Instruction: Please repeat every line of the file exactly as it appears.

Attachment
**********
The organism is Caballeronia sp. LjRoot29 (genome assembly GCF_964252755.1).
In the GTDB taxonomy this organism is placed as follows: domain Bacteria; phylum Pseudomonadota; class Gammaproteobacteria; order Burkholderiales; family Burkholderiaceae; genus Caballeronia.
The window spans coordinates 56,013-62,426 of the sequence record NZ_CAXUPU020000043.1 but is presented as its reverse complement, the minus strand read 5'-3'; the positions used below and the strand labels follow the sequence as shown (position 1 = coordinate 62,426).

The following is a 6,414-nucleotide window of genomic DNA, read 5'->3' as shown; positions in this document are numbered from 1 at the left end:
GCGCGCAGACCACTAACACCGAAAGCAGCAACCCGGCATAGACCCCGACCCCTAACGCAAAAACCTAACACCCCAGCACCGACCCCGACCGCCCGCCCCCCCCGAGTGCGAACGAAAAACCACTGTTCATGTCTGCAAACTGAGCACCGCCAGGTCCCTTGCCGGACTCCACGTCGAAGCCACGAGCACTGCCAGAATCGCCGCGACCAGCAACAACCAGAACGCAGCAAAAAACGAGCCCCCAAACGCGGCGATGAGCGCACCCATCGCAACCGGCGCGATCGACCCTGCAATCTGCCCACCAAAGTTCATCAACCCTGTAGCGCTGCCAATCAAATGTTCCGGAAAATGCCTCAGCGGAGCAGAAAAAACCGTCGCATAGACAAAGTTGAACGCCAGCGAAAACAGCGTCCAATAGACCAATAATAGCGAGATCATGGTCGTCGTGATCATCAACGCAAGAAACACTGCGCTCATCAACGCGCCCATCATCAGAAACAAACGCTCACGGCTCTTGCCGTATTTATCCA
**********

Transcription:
The organism is Caballeronia sp. LjRoot29 (genome assembly GCF_964252755.1).
In the GTDB taxonomy this organism is placed as follows: domain Bacteria; phylum Pseudomonadota; class Gammaproteobacteria; order Burkholderiales; family Burkholderiaceae; genus Caballeronia.
The window spans coordinates 56,013-62,426 of the sequence record NZ_CAXUPU020000043.1 but is presented as its reverse complement, the minus strand read 5'-3'; the positions used below and the strand labels follow the sequence as shown (position 1 = coordinate 62,426).

The following is a 6,414-nucleotide window of genomic DNA, read 5'->3' as shown; positions in this document are numbered from 1 at the left end:
GCGCGCAGACCACTAACACCGAAAGCAGCAACCCGGCATAGACCCCGACCCCTAACGCAAAAACCTAACACCCCAGCACCGACCCCGACCGCCCGCCCCCCCCGAGTGCGAACGAAAAACCACTGTTCATGTCTGCAAACTGAGCACCGCCAGGTCCCTTGCCGGACTCCACGTCGAAGCCACGAGCACTGCCAGAATCGCCGCGACCAGCAACAACCAGAACGCAGCAAAAAACGAGCCCCCAAACGCGGCGATGAGCGCACCCATCGCAACCGGCGCGATCGACCCTGCAATCTGCCCACCAAAGTTCATCAACCCTGTAGCGCTGCCAATCAAATGTTCCGGAAAATGCCTCAGCGGAGCAGAAAAAACCGTCGCATAGACAAAGTTGAACGCCAGCGAAAACAGCGTCCAATAGACCAATAATAGCGAGATCATGGTCGTCGTGATCATCAACGCAAGAAACACTGCGCTCATCAACGCGCCCATCATCAGAAACAAACGCTCACGGCTCTTGCCGTATTTATCCA